SINGAPORE - The controversy over the National Library Board (NLB) removing and pulping children's books with homosexual themes has led to three judges of the Singapore Literature Prize resigning in protest yesterday.
The Singapore Literature Prize is administered by the National Book Development Council, which counts the board among its 40 members. The council's annual Asian Festival of Children's Content was held last month at the National Library building.
The three books that were removed are And Tango Makes Three, based on the true story of two male penguins which hatched an egg in a New York zoo; The White Swan Express: A Story About Adoption, featuring a lesbian couple among others; and Who's In My Family?: All About Our Families, which features various family structures.
The judges who resigned - Mr T. Sasitharan, a prominent arts educator; former journalist Romen Bose; and humanities professor Robin Hemley - condemned the NLB's decision in their statement, called it bigoted and added: "The fact that the board has not even considered restricting access to the publications but has moved directly to pulping them is very disconcerting."
Mr Sasitharan, 57, told The Straits Times: "Obviously it's very sad that these people who've been shortlisted for the Singapore Literature Prize non-fiction category will be affected, but I'm sure the book council will find other judges."
Prof Hemley, who is in his 50s and runs the writer's programme at the National University of Singapore's Yale-NUS College, said he hoped to work with NLB in future, "after they rectify this egregious decision". Mr Bose, 44, declined to comment separately.
In a statement, the National Book Development Council regretted the judges' decision but said of its relationship with the NLB: "Neither organisation is involved in the day-to-day decision-making of the other."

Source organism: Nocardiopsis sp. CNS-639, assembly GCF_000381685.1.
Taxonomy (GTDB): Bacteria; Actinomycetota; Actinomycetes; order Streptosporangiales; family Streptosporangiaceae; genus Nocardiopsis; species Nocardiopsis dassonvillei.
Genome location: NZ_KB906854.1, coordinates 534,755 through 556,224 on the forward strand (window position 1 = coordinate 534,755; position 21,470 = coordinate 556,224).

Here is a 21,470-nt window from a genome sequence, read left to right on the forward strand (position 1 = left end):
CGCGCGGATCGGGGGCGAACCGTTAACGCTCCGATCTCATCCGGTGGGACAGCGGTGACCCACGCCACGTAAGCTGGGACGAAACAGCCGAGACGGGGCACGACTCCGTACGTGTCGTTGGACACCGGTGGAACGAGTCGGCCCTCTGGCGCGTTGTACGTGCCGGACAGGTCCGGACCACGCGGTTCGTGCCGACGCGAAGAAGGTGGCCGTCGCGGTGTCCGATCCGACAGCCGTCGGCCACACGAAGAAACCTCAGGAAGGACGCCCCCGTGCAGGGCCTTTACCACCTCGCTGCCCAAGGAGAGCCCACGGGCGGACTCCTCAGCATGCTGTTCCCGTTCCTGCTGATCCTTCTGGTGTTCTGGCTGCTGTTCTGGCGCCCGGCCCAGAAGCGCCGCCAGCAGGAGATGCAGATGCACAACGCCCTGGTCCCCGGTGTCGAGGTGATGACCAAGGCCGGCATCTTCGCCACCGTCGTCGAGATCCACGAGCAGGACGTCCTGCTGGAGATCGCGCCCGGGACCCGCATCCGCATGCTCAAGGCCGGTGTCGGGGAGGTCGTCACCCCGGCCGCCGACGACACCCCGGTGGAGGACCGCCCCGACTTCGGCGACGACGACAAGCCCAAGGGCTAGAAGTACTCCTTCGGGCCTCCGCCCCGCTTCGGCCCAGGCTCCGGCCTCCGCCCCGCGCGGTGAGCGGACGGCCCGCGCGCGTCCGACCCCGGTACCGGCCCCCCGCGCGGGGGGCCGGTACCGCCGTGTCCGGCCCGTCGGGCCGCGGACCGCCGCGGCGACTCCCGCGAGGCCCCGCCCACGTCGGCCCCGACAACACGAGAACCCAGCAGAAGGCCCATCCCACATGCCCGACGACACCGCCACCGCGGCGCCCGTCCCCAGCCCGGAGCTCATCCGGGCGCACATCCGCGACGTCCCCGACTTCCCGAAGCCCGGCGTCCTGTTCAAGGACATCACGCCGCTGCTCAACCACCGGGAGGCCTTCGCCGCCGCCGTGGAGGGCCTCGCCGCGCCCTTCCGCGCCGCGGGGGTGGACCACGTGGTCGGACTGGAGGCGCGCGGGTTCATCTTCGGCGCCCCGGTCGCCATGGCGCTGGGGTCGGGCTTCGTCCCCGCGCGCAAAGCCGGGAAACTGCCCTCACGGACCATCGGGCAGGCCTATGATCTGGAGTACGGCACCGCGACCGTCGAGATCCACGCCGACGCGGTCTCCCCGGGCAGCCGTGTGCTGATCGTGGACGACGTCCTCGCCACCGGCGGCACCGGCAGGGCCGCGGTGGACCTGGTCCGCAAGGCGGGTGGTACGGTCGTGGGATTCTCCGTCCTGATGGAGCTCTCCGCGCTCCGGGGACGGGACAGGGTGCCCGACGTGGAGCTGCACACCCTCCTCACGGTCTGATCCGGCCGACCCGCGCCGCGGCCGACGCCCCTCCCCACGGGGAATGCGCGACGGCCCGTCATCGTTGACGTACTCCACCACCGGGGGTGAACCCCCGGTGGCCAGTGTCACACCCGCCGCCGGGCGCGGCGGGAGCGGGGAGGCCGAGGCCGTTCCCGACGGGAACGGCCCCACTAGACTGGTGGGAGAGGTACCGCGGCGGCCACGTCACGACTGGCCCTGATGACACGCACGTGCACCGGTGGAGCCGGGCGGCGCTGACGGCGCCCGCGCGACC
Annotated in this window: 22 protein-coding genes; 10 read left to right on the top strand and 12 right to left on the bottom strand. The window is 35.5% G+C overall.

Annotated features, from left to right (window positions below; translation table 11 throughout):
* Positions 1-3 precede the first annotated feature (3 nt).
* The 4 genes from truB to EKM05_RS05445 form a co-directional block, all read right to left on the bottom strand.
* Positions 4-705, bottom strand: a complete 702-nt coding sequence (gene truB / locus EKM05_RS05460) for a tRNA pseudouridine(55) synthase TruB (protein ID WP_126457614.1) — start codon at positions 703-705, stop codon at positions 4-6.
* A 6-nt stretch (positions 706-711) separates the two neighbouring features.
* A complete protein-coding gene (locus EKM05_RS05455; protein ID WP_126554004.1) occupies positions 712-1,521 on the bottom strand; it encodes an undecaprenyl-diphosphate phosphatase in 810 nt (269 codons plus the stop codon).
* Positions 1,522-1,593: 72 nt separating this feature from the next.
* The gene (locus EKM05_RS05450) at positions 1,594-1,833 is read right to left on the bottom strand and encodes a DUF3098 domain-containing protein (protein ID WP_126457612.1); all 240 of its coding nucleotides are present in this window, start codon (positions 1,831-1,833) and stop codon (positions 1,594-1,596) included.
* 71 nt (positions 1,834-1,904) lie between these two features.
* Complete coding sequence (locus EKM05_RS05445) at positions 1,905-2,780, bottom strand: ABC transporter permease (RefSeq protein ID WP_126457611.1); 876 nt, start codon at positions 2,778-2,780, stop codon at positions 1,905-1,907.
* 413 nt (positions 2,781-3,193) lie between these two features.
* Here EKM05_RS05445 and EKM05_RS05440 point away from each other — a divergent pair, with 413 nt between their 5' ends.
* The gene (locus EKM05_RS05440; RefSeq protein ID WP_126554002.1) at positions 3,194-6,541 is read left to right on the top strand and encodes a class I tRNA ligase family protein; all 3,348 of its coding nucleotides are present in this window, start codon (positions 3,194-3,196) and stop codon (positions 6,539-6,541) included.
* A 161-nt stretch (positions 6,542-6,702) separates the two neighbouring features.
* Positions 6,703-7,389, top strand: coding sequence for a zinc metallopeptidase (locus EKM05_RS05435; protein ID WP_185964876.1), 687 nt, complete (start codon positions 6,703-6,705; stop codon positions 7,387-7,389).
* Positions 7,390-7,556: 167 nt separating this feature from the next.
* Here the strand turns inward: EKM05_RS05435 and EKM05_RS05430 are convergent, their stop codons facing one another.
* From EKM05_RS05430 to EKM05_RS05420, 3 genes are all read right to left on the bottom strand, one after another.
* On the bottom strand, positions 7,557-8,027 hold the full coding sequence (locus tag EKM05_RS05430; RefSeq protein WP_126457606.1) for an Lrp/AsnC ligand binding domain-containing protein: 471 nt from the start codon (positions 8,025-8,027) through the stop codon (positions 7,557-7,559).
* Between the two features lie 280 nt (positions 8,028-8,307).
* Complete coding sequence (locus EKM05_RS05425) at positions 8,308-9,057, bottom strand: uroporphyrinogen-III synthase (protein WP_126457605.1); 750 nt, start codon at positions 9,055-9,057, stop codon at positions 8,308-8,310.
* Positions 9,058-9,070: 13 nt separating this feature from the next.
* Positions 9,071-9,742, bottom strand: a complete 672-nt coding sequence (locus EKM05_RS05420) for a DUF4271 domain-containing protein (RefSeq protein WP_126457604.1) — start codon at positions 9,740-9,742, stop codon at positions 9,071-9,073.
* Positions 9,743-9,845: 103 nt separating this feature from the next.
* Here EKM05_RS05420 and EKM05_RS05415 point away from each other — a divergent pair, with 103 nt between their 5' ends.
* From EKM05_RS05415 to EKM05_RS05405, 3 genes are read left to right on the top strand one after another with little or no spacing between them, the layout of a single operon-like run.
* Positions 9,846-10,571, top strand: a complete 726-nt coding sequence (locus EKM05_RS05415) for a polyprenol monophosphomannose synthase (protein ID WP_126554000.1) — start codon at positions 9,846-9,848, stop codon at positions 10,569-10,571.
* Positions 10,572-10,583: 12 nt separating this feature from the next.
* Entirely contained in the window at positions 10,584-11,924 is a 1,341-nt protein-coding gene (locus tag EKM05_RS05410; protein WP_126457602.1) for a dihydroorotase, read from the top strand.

The book council's deputy director Kenneth Quek said it is seeking replacement judges. The resigning judges were to have vetted 16 submissions for the prize's inaugural English non-fiction category, with the shortlist to be announced in September and the winner of the $10,000 first prize named in November at the Singapore Writers Festival.
This is the first time the biennial award has offered 12 top prizes of up to $10,000 each for the best works of fiction, non-fiction and poetry in Chinese, English, Malay and Tamil. In previous years, fiction competed with poetry for one award in each language.
Adding more categories brought in 182 entries in total this year, compared with 57 in 2012. There are still 33 judges on board for the other 11 categories.
Some publishers are disconcerted. Ms Violet Phoon, 64, publisher at Marshall Cavendish, submitted two English fiction titles and one non-fiction title. She said: "It would be a shame if the writers are affected by this turn of events."
The NLB said in a statement: "We are saddened by the decision of the three judges. We hope the Singapore Literature Prize this year will not be affected by their decision to protest against an NLB decision with which (the book council) had nothing to do with."
MP Hri Kumar Nair said in a Facebook post last night that he disagreed with the decision to pulp the three books and suggested placing them in a separate section, which children can access only with an adult present.
Last week, five local writers pulled out of NLB-related events. A Facebook group known as Singaporeans United for Family has said it has collected about 26,000 signatures to an open letter supporting the NLB's decision.
This article was first published on July 17, 2014.
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